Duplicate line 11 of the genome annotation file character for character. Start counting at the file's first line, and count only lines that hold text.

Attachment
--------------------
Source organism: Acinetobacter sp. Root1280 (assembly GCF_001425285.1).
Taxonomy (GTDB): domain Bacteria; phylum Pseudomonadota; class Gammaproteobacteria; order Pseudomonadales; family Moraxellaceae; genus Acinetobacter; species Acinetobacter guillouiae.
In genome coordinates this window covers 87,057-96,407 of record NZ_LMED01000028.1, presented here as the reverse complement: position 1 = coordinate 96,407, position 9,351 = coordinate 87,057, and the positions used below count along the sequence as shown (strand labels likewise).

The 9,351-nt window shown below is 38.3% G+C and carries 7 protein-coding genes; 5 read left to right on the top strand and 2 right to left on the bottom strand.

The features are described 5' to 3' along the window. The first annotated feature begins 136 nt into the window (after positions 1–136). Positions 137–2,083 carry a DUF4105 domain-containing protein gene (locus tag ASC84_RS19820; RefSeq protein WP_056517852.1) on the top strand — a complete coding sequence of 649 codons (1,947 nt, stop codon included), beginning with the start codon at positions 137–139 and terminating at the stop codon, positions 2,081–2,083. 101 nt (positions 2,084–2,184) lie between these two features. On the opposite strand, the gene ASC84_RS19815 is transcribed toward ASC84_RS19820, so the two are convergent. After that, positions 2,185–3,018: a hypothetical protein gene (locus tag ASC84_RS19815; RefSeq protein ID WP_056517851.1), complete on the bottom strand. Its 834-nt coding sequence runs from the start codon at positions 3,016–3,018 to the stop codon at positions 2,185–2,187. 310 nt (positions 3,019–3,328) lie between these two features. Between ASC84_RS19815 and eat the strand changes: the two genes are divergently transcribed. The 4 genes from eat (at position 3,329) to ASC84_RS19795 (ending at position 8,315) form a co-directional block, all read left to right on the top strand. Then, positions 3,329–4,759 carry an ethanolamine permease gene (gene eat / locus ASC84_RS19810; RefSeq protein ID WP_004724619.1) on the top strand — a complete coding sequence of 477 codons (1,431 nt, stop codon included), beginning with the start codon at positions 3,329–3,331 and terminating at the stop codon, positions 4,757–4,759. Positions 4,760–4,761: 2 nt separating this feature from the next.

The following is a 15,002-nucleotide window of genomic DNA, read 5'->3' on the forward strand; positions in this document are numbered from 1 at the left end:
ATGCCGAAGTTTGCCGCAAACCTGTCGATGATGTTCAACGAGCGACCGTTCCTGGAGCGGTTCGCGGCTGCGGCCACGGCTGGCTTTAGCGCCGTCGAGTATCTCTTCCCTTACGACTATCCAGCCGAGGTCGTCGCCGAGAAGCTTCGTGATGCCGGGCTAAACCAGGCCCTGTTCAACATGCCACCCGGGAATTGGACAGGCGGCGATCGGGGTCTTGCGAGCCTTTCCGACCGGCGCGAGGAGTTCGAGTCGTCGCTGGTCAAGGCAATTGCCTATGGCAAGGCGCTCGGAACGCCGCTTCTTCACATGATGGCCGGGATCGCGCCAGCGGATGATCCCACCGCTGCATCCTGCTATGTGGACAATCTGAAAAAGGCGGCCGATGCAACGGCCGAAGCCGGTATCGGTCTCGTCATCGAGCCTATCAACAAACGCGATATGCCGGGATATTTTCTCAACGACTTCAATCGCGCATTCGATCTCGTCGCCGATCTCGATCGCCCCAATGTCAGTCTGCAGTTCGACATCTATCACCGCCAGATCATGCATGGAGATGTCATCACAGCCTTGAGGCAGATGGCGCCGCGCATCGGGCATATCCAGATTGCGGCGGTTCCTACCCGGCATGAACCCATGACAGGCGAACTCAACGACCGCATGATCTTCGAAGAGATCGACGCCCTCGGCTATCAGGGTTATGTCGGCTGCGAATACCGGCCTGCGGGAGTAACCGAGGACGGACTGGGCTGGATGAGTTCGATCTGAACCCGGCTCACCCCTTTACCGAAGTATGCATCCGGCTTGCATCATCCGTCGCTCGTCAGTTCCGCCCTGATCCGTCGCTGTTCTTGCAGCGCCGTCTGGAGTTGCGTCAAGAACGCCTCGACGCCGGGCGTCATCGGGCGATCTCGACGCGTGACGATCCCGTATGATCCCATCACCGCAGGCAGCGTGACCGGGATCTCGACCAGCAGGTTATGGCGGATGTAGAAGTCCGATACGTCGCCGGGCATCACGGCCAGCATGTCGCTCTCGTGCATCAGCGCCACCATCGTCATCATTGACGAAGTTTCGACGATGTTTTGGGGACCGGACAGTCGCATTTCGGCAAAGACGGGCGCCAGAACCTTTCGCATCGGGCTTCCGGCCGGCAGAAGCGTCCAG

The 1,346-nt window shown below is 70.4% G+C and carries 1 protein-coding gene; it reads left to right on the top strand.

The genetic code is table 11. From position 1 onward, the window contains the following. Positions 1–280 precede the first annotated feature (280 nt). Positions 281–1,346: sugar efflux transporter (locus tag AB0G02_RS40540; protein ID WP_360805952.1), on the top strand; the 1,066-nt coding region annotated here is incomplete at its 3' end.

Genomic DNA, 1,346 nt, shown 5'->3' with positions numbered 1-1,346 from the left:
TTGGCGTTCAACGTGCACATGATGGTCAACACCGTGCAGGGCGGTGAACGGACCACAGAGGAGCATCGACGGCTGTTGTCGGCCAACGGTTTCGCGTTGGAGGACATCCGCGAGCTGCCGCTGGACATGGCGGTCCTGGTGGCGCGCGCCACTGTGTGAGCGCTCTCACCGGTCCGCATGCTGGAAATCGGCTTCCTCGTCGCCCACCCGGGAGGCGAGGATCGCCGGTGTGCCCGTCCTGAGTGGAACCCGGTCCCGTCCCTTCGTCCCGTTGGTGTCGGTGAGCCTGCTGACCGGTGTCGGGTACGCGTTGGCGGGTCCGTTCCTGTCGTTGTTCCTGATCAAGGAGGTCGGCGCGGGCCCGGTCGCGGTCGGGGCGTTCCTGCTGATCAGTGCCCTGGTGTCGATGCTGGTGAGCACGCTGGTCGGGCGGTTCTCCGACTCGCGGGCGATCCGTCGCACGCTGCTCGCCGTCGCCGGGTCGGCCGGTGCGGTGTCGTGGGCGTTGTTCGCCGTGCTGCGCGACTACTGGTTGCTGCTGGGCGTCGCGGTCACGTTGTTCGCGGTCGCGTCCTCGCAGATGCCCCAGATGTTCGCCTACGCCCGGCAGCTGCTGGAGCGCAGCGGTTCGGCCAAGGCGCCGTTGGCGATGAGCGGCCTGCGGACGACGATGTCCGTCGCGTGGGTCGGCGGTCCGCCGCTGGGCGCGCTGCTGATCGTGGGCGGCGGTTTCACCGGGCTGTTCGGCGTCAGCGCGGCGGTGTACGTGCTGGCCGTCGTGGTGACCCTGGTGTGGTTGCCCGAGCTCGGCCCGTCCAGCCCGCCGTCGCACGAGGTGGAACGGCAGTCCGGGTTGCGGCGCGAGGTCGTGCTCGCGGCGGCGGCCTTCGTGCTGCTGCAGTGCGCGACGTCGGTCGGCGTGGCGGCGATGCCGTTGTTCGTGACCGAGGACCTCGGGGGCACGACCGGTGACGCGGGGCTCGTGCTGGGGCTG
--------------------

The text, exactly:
TTGGCGTTCAACGTGCACATGATGGTCAACACCGTGCAGGGCGGTGAACGGACCACAGAGGAGCATCGACGGCTGTTGTCGGCCAACGGTTTCGCGTTGGAGGACATCCGCGAGCTGCCGCTGGACATGGCGGTCCTGGTGGCGCGCGCCACTGTGTGAGCGCTCTCACCGGTCCGCATGCTGGAAATCGGCTTCCTCGTCGCCCACCCGGGAGGCGAGGATCGCCGGTGTGCCCGTCCTGAGTGGAACCCGGTCCCGTCCCTTCGTCCCGTTGGTGTCGGTGAGCCTGCTGACCGGTGTCGGGTACGCGTTGGCGGGTCCGTTCCTGTCGTTGTTCCTGATCAAGGAGGTCGGCGCGGGCCCGGTCGCGGTCGGGGCGTTCCTGCTGATCAGTGCCCTGGTGTCGATGCTGGTGAGCACGCTGGTCGGGCGGTTCTCCGACTCGCGGGCGATCCGTCGCACGCTGCTCGCCGTCGCCGGGTCGGCCGGTGCGGTGTCGTGGGCGTTGTTCGCCGTGCTGCGCGACTACTGGTTGCTGCTGGGCGTCGCGGTCACGTTGTTCGCGGTCGCGTCCTCGCAGATGCCCCAGATGTTCGCCTACGCCCGGCAGCTGCTGGAGCGCAGCGGTTCGGCCAAGGCGCCGTTGGCGATGAGCGGCCTGCGGACGACGATGTCCGTCGCGTGGGTCGGCGGTCCGCCGCTGGGCGCGCTGCTGATCGTGGGCGGCGGTTTCACCGGGCTGTTCGGCGTCAGCGCGGCGGTGTACGTGCTGGCCGTCGTGGTGACCCTGGTGTGGTTGCCCGAGCTCGGCCCGTCCAGCCCGCCGTCGCACGAGGTGGAACGGCAGTCCGGGTTGCGGCGCGAGGTCGTGCTCGCGGCGGCGGCCTTCGTGCTGCTGCAGTGCGCGACGTCGGTCGGCGTGGCGGCGATGCCGTTGTTCGTGACCGAGGACCTCGGGGGCACGACCGGTGACGCGGGGCTCGTGCTGGGGCTG